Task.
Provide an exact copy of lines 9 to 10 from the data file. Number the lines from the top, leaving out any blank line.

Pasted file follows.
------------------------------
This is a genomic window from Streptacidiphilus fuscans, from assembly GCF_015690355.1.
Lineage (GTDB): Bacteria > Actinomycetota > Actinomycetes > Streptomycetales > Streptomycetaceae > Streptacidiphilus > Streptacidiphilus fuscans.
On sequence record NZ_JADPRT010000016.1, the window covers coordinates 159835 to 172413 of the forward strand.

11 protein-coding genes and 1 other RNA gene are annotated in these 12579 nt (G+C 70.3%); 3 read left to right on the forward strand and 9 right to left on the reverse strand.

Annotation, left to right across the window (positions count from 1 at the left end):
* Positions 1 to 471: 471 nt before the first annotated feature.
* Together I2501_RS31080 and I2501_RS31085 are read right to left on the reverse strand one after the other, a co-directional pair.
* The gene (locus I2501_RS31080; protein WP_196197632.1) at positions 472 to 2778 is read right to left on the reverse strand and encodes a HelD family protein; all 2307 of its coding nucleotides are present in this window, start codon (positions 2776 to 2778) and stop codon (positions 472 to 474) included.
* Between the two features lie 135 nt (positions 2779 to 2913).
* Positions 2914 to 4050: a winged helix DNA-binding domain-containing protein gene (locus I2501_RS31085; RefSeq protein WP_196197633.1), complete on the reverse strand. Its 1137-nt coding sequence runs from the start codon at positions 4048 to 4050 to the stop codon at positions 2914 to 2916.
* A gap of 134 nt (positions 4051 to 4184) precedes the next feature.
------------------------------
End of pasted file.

* Between the two features lie 135 nt (positions 2779 to 2913).
* Positions 2914 to 4050: a winged helix DNA-binding domain-containing protein gene (locus I2501_RS31085; RefSeq protein WP_196197633.1), complete on the reverse strand. Its 1137-nt coding sequence runs from the start codon at positions 4048 to 4050 to the stop codon at positions 2914 to 2916.